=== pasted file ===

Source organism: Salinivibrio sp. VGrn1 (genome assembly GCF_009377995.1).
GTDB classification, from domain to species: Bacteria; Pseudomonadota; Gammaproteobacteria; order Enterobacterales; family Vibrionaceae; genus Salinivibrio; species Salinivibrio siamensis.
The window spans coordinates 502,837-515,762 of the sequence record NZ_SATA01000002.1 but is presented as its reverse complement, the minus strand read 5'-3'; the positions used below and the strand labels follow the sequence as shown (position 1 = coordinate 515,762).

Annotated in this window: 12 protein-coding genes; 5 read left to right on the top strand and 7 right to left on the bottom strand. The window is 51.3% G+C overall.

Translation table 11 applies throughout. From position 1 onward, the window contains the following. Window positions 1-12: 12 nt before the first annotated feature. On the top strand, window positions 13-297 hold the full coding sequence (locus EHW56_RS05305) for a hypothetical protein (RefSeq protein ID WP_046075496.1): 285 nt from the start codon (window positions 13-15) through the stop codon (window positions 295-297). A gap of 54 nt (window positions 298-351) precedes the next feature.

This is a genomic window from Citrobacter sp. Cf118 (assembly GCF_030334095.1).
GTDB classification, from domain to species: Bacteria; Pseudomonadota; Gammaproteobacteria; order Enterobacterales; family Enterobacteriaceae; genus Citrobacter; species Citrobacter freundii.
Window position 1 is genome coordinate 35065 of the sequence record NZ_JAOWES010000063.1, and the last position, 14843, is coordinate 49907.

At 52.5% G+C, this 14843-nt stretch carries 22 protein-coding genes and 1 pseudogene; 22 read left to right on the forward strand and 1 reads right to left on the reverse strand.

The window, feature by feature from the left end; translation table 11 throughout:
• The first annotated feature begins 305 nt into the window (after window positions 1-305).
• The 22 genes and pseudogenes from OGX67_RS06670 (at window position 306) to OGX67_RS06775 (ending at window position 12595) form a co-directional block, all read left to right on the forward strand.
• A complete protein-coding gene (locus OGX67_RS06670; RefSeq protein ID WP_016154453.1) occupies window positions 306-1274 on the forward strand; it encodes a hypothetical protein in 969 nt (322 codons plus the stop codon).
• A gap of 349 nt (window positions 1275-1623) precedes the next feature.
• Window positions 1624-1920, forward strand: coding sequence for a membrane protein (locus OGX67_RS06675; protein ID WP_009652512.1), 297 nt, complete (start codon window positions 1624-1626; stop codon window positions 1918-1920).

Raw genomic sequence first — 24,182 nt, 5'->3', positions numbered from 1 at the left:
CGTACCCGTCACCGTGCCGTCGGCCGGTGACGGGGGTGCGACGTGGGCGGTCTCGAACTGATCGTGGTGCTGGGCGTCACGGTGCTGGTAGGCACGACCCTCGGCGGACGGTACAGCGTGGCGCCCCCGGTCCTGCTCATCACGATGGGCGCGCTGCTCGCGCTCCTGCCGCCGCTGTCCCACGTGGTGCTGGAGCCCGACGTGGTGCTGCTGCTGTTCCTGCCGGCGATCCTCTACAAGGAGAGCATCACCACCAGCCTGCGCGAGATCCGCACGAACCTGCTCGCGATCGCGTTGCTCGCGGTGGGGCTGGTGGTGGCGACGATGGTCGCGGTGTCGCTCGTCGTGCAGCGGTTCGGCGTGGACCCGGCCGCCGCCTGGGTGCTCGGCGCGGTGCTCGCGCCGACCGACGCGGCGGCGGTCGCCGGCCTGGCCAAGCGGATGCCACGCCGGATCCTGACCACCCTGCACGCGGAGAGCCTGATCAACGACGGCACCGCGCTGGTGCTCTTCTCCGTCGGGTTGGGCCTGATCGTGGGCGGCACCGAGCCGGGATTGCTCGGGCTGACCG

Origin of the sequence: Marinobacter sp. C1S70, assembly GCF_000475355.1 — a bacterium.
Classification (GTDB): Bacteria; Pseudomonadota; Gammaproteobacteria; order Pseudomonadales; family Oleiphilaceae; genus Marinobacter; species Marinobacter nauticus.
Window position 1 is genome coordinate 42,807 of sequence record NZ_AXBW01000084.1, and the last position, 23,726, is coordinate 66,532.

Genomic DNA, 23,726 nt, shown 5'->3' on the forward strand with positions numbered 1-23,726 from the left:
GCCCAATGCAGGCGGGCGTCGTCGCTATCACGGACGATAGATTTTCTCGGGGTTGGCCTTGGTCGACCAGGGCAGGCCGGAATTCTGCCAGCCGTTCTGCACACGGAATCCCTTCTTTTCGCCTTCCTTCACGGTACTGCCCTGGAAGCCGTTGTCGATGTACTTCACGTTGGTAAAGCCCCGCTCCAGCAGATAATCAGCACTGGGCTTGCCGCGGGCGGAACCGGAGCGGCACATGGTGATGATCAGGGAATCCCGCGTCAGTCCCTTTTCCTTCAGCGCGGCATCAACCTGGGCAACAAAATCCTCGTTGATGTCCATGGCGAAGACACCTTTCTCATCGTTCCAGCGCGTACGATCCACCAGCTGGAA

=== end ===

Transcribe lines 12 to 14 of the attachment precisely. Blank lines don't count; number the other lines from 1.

• The 22 genes and pseudogenes from OGX67_RS06670 (at window position 306) to OGX67_RS06775 (ending at window position 12595) form a co-directional block, all read left to right on the forward strand.
• A complete protein-coding gene (locus OGX67_RS06670; RefSeq protein ID WP_016154453.1) occupies window positions 306-1274 on the forward strand; it encodes a hypothetical protein in 969 nt (322 codons plus the stop codon).
• A gap of 349 nt (window positions 1275-1623) precedes the next feature.